Delightfully Stephen Glover then goes on to quote that interview at length, without linking back to Chris Sutcliffe’s original work. Classy.
Strong writing by Craig Winneker in the aftermath of being seconds away from getting caught up in the Metro blast in Brussels this week.
Jasper Jackson wrote for the Guardian about what seems to be the increasing amount of fake videos and misinformation spread online during attacks like this.
And I wrote a piece looking at the increasingly complex set of journalism ethics surrounding using eyewitness video footage and the ever-expanding array of digital opportunities for journalists to broadcast.
“It is instructive to think back to how 9/11 was covered, and how that would be different today. Had that attack taken place in 2011, rather than 2001, it is almost certain that some of the first images journalists would have had would have been people in the south tower of the World Trade Center, taking photographs of the north tower in flames, and posting it to social media, unaware that United Airlines Flight 175 was at that moment on course to hit the building they were standing in.”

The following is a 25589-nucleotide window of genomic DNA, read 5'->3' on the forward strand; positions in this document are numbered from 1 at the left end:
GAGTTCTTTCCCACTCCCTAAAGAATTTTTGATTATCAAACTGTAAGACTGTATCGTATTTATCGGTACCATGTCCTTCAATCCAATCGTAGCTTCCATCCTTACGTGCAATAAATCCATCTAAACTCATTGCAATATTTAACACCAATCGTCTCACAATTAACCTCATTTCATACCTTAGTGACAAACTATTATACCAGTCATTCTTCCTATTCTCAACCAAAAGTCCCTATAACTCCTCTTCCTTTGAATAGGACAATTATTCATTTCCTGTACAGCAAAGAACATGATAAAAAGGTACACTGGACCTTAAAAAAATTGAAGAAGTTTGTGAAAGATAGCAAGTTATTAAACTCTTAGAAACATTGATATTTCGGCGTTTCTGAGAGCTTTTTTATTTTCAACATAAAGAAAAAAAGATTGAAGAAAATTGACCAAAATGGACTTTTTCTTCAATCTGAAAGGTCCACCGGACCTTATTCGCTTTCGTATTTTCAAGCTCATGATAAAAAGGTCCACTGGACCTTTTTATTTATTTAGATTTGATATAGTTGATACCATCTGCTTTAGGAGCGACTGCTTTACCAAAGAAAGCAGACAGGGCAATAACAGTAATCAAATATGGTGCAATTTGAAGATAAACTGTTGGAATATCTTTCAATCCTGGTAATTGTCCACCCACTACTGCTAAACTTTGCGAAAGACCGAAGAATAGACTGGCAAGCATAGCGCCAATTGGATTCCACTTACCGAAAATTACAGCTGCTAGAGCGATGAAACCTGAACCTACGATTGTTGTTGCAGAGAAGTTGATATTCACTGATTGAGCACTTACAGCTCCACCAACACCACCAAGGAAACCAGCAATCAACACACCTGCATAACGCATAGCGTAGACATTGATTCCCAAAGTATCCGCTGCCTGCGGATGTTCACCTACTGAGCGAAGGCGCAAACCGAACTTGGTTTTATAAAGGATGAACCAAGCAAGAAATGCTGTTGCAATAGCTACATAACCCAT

Some concrete numbers from Libération on the impact of Facebook’s Instant Articles on their site. It seems to encourage longer dwell times and more repeat visits, but there’s none of the oft-mentioned, seldom proved, massive uplift in traffic some people claim.
A look at the “Civil” commenting platform which gets users to peer-review the quality of comments being posted on a news site. Definitely an interesting idea, although I note that the paper mentioned here has a very small commenting community of around 400.
I went to the inaugural Words By Women Awards and reported on it for the Guardian.
British journalism is 94% white and 55% male and that really impacts the range of stories we choose to tell.
This is one of those cases where someone makes a frightening point about the potential for a technology to be abusive by apparently actually abusing an unsuspecting female victim and nobody appears to have jumped in and said: “Mate? What. The. Fuck.”